Great Rock Albums of 1983: Big Country- The Crossing


It was the beginning of December in 1983 when MTV finally came into my household. That was because we were offered a really good deal on it, so my mother agreed to it but that’s not important here. What I did discover almost straight away was that while many an act owed their success to MTV, that channel also had the potential to kill an act. In those first few weeks, just about every time we switched on the channel, the video for Big Country’s first big hit, “In a Big Country” would be playing. It got played to the point that whenever it came on, either me or my sister and even my then 12 year old brother would crack the sarcastic comment, “Hey, never seen this one before.” The irony is that when I first heard that song, I thought it was decent enough. I liked Big Country’s Scottish Celtic-folk sound mixed in with a bit of hard rock. It was definitely something I would call new wave. Unfortunately, the over saturation of the song on MTV put me off and as a result, I never got to appreciate how good their debut album, “The Crossing” was.

Another ironic point about this album was that by chance, I saw the video for their second single, “Fields of Fire.” I say by chance because unlike “In a Big Country” they hardly played it and that’s a shame because I preferred “Fields of Fire” to the other one. It is a bit harder. Throughout “The Crossing,” the folk-rock combination weaves its way in, out and around all the tracks. The first three or four tracks edge closer to the more progressive side. There are some very interesting musical arrangements here, especially with the song, “Chance.” Things tend to sound a bit more harder after that, although the track “1000 Stars” does slightly remind of U2. Furthermore, I do like the acoustic folk sound on “The Storm.” But “Harvest Home” is more hard rock for and that is followed by my favourite track, “Lost Patrol.” Another song, I will add to my list of songs that would sound good metalized.

At first, I didn’t know what to think about the closer, “Porrohman.” But once I sat down and really listened to it, I found it to be one of those that absorbs you in and you have no choice but to just enjoy it to its end. A great song to end the album with. One more point I have to make is about the vocals of Stuart Adamson. What makes his vocals good is that they fit right in with the music and that does well here.

Track Listing:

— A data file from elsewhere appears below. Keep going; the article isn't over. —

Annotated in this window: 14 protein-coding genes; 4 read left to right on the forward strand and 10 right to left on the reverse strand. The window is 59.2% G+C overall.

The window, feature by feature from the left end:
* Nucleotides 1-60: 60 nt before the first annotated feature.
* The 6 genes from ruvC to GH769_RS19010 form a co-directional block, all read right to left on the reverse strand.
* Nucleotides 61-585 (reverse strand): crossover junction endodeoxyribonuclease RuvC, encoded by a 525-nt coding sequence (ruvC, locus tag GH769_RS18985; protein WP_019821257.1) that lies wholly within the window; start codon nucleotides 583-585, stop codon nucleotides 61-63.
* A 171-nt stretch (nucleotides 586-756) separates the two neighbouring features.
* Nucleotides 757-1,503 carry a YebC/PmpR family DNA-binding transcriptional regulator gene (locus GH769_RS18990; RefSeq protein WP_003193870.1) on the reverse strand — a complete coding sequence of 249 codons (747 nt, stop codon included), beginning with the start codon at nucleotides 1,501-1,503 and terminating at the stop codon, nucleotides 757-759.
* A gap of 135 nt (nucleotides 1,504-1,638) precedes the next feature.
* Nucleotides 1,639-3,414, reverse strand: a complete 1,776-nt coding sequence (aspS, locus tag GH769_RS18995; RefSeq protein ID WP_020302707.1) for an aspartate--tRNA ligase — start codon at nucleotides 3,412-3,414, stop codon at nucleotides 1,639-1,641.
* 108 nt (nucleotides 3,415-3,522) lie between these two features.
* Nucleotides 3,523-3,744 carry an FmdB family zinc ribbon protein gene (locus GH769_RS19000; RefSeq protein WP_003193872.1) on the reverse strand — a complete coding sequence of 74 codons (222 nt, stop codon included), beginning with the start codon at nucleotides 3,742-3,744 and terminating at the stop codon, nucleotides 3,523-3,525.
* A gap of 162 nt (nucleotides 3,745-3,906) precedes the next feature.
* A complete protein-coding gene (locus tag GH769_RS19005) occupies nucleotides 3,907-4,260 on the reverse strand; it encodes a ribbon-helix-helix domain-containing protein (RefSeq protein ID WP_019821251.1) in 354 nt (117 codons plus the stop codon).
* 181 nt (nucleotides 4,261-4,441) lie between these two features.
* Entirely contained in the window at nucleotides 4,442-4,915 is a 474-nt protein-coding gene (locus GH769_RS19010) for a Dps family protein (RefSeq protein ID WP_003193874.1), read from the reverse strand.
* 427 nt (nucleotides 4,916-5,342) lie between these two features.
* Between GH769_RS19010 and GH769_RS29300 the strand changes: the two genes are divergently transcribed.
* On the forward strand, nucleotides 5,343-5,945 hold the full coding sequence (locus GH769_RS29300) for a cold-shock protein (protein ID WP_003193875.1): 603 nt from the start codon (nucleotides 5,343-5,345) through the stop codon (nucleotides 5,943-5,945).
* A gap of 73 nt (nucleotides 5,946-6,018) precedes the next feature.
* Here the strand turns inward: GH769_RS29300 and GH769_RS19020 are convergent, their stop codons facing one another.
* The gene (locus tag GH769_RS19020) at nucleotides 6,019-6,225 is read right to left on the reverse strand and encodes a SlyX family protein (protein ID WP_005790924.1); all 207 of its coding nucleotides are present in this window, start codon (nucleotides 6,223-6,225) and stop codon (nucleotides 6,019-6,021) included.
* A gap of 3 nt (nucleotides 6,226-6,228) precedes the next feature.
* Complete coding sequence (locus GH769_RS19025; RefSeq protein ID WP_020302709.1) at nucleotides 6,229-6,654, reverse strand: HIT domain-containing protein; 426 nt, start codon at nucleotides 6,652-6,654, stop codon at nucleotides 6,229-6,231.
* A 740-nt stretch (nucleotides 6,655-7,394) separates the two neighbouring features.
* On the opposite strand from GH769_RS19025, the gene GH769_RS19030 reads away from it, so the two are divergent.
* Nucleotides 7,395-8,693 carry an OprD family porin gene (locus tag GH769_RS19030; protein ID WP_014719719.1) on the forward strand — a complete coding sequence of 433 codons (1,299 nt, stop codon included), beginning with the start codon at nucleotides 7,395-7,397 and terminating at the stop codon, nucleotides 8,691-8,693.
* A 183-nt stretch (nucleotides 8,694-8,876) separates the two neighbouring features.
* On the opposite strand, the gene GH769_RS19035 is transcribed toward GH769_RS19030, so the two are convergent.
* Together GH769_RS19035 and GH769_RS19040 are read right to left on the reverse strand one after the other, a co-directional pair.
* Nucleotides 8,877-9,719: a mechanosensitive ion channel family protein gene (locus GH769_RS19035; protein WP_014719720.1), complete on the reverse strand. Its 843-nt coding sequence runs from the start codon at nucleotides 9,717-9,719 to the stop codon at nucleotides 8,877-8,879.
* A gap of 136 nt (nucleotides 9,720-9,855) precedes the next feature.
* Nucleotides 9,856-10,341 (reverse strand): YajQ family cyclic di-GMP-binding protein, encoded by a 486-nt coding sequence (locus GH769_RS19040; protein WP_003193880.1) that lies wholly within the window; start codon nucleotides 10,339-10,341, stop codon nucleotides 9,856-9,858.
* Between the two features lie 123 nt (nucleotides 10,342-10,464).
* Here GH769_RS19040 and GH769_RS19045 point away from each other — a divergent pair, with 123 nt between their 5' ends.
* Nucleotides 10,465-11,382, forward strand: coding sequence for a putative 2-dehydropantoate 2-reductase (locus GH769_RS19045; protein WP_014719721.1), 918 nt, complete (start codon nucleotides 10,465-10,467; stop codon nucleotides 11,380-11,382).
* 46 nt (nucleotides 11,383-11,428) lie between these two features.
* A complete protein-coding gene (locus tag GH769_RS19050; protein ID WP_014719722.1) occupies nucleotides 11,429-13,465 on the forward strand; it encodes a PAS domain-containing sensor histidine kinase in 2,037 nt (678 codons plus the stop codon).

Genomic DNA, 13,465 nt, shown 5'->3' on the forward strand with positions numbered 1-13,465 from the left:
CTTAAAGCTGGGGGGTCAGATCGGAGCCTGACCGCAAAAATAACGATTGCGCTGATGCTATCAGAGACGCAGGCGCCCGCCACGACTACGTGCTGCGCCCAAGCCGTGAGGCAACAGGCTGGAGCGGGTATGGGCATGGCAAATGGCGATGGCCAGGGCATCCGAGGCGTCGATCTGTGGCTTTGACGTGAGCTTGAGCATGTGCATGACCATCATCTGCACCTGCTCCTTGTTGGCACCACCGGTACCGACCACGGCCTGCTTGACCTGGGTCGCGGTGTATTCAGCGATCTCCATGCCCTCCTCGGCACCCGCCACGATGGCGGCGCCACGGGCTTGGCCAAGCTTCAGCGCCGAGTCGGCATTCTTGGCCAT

1. In a Big Country
  2. Inwards
  3. Chance
  4. 1000 Stars
  5. The Storm
  6. Harvest Home
  7. Lost Patrol
  8. Close Action
  9. Fields of Fire
  10. Porrohman
Big Country

Big Country

Stuart Adamson- vocals, guitar, piano, ebow

Bruce Watson- guitar, vocals, ebow, mandolin, sitar

Tony Butler- bass, vocals

Mark Brzezicki- drums, percussion,vocals

Did you know that some people actually consider Big Country to be one hit wonders. I don’t. From what I heard from their later work, they seem to go a bit more harder. Still, they were never one hit wonders. That label kept people like me from hearing how good “The Crossing” actually was.

Next post: Robert Plant- The Principle of Moments

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9 Responses to “Great Rock Albums of 1983: Big Country- The Crossing”

  1. I recently played 3 Big Country LPs (The Crossing, Steeltown, and The Seer) and loved them all. Great band, truly excellent records.

    Liked by 1 person

  2. I’m always thrilled whenever someone shines a light on my favorite band of the last 35 years, Big Country, especially when it’s one of my favorite bloggers. Although they are technically a one-hit wonder in the US (if you’re basing it on the criteria of Top 40 hits), they are so much more vital than that reputation would suggest. This album blew me away the first time I heard it and I’ve never grown tired of it. I’m really glad you enjoy it too, especially “Porrohman,” evidence that they would have made a great prog-rock band had they decided to pursue that direction.


  3. Thanks for this post! The Crossing is such a great album – the drumming is first class and the guitar work unique. They managed to create an atmosphere in their music that still resonates every time I put the CD on in the car and crank up the volume – which is a lot!


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